Presidential Address at West Point

First things first, a few notables:

*"Hope" mentioned three times (once as 'hopes')
*At a few points, Obama paused and basically stood in that classic three-fourths profile view. I swear he's made turning one's head sideways iconic, even if it was for the teleprompter.
*AFGHANISTAN NOT IRAQ. How hard is that?! --he seems to be saying.
*Best of all? He actually mentioned that it's not like the Great Powers of the 20th century anymore! Finally! One of the biggest things that annoyed me about Bush--besides everything else--was that he insisted on fighting an amorphous "war on terror" by invading countries. Yes, Obama still defines the areas that the terrorists are in by the borders of the countries they inhabit--but that's sort of necessary when one is either violating the sovereignty of or allying with a state.

He began the speech with saying that America was right to invade Afghanistan, 9/11--for a moment, I thought I was hearing Bush; except that a) he can pronounce things and b) he still does not approve of our involvement in Iraq. Also, he very clearly right away made the point that neither race nor religion should be an issue, and went on to mention the improved relations with the Middle East. No crusades here.

Three key points guaranteed to appeal to the military, all beginning with d's--disable, dismantle, destroy.

Much better: a specific month (July 2011) for when the U.S. will be out of Afghanistan. Only 2010 specified for Iraq.

Justifications for troop surge (30,000 more), besides having allies: our responsibilities, *I forget the second one*, and interests. (It might have been security. The new rationale for being in the Middle East

Basically, he makes no move to hide the fact that the U.S. has "interests," but never says what exactly these interests are. I'm sure oil is a top assumption on everyone's list...but what about that Cold War relic of spreading democracy? Obama did argue against key objections like the idea that Afghanistan is secretly Vietnam, but there's a reason that comparison has been made, and it's not necessarily a misreading of the history following the end of the conflict.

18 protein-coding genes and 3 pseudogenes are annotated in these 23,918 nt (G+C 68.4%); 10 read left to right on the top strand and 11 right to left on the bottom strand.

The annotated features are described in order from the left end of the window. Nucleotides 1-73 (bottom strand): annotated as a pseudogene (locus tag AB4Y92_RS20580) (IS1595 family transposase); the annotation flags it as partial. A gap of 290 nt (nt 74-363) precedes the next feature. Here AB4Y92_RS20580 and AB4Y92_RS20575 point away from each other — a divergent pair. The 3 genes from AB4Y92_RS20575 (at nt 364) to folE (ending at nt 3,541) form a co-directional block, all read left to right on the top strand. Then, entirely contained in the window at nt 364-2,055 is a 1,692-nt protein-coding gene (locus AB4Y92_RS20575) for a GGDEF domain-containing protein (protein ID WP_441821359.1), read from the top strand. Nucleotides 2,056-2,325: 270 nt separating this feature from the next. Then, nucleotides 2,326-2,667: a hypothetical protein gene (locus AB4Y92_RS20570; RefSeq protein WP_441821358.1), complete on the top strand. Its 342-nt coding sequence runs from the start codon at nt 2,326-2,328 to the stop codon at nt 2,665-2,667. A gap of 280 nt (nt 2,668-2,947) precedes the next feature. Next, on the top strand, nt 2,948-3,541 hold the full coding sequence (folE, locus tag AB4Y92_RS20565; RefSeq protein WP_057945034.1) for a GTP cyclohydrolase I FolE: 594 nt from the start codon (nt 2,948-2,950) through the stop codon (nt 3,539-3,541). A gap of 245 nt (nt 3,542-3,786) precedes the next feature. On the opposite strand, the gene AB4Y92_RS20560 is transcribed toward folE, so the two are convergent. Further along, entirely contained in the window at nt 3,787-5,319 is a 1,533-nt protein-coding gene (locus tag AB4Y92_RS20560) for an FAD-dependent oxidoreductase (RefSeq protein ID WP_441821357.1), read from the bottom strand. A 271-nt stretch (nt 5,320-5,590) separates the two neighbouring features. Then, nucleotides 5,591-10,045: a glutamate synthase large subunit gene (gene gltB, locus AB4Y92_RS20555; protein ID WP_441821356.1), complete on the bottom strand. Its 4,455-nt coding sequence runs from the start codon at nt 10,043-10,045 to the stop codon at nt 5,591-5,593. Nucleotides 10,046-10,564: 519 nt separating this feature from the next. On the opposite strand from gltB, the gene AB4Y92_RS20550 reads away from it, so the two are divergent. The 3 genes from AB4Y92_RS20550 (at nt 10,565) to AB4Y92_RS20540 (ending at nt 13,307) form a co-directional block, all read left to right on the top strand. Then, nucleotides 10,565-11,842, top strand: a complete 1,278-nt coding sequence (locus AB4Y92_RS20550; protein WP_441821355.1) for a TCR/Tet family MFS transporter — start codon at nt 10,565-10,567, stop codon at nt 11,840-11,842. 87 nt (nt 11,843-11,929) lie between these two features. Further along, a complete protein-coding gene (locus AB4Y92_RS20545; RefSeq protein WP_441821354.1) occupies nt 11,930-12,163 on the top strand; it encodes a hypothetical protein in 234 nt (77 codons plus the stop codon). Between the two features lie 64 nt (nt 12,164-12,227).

OH. And he included a bit about the economic significance of waging war! YES! (He even went so far as to name the cost of the war this year--$30 billion--but said nothing about how much we'd be spending in the next two years, just that it would be closely watched and made transparent--a word he didn't use; just "honesty.")

All in all, it's very satisfying to have a President who can make references, not just to political science but to key historical periods--using merely the name of past presidents and certain statements ('bringing down walls'--sound familiar?). He mentioned FDR at the end, and it's hard not to wonder why specifically; the Great Depression was mentioned earlier, but what about FDR's role in entering WWII, especially since he was only able to do it after Pearl Harbor? Would Obama have entered Pakistan (by the way, he can actually pronounce some of the places there) and Afghanistan if he had been President during 9/11?

This aside, and even ignoring all the questions raised by what Obama didn't or, sometimes, did say, I have to wonder: how do people in the Middle East react to this? Not necessarily the terrorists, as many of them are too far gone to consider a more diplomatic solution (nor can they be recognized as dignitaries, considering that they generally don't represent states), but everyone else.

Dear Middle East: How do you feel about America the superpower?

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